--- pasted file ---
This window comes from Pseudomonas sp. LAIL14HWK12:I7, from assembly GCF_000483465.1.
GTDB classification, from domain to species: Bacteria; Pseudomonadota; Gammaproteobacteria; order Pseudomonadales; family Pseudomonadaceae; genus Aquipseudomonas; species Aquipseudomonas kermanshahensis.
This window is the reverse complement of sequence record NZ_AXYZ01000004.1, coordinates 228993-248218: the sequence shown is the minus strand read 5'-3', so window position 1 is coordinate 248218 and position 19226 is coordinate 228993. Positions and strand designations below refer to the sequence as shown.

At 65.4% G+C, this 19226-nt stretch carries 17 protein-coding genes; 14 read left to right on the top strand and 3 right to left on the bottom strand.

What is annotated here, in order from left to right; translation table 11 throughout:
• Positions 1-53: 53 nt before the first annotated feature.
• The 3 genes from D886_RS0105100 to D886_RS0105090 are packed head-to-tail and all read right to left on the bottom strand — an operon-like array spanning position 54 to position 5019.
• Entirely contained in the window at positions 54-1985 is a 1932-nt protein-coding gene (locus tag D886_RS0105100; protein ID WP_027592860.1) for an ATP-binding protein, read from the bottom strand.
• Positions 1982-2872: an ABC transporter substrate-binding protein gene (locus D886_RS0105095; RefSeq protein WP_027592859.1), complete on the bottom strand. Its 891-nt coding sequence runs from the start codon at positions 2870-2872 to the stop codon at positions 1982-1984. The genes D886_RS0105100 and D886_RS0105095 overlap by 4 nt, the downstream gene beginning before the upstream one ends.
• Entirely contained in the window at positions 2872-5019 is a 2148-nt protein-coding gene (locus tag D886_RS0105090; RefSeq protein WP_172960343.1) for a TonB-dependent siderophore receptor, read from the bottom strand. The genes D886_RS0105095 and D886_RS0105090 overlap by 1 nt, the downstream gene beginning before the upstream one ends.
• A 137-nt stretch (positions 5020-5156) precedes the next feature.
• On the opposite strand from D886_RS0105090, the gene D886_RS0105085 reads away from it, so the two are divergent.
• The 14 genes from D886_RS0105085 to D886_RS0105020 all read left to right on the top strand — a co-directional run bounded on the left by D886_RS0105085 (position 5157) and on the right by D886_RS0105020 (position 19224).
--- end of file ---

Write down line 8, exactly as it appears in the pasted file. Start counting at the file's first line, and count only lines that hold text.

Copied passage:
• Entirely contained in the window at positions 54-1985 is a 1932-nt protein-coding gene (locus tag D886_RS0105100; protein ID WP_027592860.1) for an ATP-binding protein, read from the bottom strand.